Ring Power Crane refurbished and repaired several 2250s, 888s, 14000s and one MLC300 t their Riverview, FL location. Manitowoc dealer Walter Payton Power Equipment, based in Riverdale, IL, provided parts and refurb work.

The bridge’s construction is linear, starting at both ends concurrently and progressing to the center. This required tight coordination for equipment selection, says Pat Delis, Walsh’s account rep at WPPE.

“Part of the challenge with driving pile in Tampa Bay is that the geology of the rock changes rather rapidly across the entire Bay, both in depth and hardness,” Delis said. “Once we’ve selected the correct model for the capacity and radius, each crane needed to be configured specific to its application.”

SPECIAL APPLICATIONS                                                                                                                            Cranes are not just for lifting and placing things. With specialized attachments, cranes can be used for a variety of tasks, stabilizing soil conditions, shoring up foundations for bridges, structures or building coffer dams. The market for these attachments is strong and ever-evolving.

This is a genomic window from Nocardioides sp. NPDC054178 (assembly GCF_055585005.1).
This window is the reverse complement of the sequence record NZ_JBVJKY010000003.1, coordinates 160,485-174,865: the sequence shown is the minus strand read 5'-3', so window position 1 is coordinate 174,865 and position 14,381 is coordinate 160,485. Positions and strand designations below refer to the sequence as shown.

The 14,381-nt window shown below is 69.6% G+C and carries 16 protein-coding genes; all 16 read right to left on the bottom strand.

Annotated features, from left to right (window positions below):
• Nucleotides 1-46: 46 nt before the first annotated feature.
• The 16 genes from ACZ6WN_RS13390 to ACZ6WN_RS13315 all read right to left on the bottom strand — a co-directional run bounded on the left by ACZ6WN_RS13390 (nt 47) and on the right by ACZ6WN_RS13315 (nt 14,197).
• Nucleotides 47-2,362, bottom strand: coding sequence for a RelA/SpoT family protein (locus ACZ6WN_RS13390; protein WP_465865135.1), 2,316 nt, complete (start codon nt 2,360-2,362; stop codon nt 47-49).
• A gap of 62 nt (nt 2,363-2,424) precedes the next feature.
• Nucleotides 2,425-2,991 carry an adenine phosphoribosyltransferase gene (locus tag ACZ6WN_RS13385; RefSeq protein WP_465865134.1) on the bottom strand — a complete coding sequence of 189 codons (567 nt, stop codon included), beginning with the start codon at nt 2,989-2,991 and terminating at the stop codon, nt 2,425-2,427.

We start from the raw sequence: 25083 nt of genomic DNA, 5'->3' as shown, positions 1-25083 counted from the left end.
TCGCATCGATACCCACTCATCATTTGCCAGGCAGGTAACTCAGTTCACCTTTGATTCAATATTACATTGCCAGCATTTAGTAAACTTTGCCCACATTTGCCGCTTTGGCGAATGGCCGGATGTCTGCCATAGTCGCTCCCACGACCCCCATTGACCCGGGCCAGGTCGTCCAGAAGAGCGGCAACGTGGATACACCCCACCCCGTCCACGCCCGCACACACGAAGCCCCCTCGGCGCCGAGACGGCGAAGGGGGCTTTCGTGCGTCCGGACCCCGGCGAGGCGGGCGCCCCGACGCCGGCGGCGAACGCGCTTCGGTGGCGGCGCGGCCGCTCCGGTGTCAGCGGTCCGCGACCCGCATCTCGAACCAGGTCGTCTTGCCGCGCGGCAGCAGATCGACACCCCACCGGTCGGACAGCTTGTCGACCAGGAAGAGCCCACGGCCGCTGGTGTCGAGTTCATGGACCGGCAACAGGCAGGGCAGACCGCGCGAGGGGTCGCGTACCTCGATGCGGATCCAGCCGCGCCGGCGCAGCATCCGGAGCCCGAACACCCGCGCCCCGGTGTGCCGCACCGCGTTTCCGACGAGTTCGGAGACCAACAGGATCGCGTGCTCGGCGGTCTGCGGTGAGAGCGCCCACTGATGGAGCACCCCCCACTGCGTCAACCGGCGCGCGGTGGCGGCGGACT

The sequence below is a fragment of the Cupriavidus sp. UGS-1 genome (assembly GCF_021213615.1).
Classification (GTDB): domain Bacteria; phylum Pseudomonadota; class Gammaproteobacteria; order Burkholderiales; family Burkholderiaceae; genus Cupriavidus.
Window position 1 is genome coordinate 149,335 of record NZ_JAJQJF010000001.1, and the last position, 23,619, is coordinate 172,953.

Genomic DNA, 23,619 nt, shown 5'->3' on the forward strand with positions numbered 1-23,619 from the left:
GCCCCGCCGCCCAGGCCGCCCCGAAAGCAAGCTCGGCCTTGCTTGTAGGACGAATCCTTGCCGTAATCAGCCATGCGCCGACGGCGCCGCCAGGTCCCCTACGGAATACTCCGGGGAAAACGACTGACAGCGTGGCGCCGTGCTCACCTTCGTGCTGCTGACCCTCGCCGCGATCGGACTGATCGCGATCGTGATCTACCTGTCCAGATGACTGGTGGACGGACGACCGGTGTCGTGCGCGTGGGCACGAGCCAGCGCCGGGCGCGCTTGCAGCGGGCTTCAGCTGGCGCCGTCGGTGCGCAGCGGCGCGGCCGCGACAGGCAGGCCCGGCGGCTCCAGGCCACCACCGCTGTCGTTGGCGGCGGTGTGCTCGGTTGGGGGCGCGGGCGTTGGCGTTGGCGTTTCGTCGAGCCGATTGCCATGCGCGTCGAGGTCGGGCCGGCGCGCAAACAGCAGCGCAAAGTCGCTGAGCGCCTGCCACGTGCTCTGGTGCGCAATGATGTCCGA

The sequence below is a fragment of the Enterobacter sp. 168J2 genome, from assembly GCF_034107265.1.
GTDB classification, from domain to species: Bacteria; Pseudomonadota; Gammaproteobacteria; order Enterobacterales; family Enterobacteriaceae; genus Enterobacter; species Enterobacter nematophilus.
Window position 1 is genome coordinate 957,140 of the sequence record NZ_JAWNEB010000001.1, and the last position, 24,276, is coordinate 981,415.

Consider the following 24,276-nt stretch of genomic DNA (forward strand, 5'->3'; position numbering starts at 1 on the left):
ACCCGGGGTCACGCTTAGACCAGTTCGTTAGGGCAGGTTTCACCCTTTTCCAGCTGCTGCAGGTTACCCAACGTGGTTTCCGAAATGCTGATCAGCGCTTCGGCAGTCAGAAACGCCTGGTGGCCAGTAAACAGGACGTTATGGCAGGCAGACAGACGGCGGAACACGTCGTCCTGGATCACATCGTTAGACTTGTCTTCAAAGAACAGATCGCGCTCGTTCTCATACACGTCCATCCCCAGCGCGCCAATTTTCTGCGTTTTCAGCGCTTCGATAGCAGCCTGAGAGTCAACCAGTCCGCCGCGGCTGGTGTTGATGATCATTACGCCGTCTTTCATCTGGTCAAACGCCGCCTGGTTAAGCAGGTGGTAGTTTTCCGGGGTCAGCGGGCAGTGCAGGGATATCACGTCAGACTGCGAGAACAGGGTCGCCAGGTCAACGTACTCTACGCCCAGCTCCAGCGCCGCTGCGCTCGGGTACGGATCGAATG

Link-Belt’s dealer for the Carolinas, Pinnacle Cranes works with several customers that provide cranes for pile driving and other foundation work.

For the most part, lattice crawler cranes, are the best cranes for these specialized attachments. However, telescopic crawlers and rough terrain cranes have been utilized for their speed and mobility. The attachment doesn’t have to be attached to the crane. Pinnacle Cranes Salesman Scott Knight has several customers who buy cranes for foundation work.

“For most foundation work, you will be talking about driving piles or drilling holes,” said Knight, who worked for several years at Link-Belt as a crawler crane specialist and product manager. “When talking about hammers, there are generally two types, impact hammers and vibratory hammers. These hammers work just like they sound, Impact hammers drive piles and vibratory hammers vibrate pilings in the earth. They can be used in lakes, rivers and the ocean for bridge work or piers. You can drive wood, concrete and steel into the ground to solidify the soil and create a strong foundation.